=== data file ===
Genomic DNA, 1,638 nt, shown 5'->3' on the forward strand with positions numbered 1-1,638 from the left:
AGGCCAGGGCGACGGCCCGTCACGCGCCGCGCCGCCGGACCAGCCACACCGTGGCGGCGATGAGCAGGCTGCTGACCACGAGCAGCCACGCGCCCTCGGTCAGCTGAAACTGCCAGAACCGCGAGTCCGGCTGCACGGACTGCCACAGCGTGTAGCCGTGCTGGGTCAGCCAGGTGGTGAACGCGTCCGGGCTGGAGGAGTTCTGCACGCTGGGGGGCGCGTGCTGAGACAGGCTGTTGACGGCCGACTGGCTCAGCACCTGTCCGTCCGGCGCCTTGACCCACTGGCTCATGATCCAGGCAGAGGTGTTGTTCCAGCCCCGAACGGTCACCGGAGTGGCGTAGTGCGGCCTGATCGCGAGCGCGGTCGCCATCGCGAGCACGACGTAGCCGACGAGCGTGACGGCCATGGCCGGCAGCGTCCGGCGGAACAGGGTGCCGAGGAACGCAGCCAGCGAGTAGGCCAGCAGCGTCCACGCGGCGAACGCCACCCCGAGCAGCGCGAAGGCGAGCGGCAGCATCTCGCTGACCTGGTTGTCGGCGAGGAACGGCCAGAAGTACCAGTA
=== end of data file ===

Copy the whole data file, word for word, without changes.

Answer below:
Genomic DNA, 1,638 nt, shown 5'->3' on the forward strand with positions numbered 1-1,638 from the left:
AGGCCAGGGCGACGGCCCGTCACGCGCCGCGCCGCCGGACCAGCCACACCGTGGCGGCGATGAGCAGGCTGCTGACCACGAGCAGCCACGCGCCCTCGGTCAGCTGAAACTGCCAGAACCGCGAGTCCGGCTGCACGGACTGCCACAGCGTGTAGCCGTGCTGGGTCAGCCAGGTGGTGAACGCGTCCGGGCTGGAGGAGTTCTGCACGCTGGGGGGCGCGTGCTGAGACAGGCTGTTGACGGCCGACTGGCTCAGCACCTGTCCGTCCGGCGCCTTGACCCACTGGCTCATGATCCAGGCAGAGGTGTTGTTCCAGCCCCGAACGGTCACCGGAGTGGCGTAGTGCGGCCTGATCGCGAGCGCGGTCGCCATCGCGAGCACGACGTAGCCGACGAGCGTGACGGCCATGGCCGGCAGCGTCCGGCGGAACAGGGTGCCGAGGAACGCAGCCAGCGAGTAGGCCAGCAGCGTCCACGCGGCGAACGCCACCCCGAGCAGCGCGAAGGCGAGCGGCAGCATCTCGCTGACCTGGTTGTCGGCGAGGAACGGCCAGAAGTACCAGTA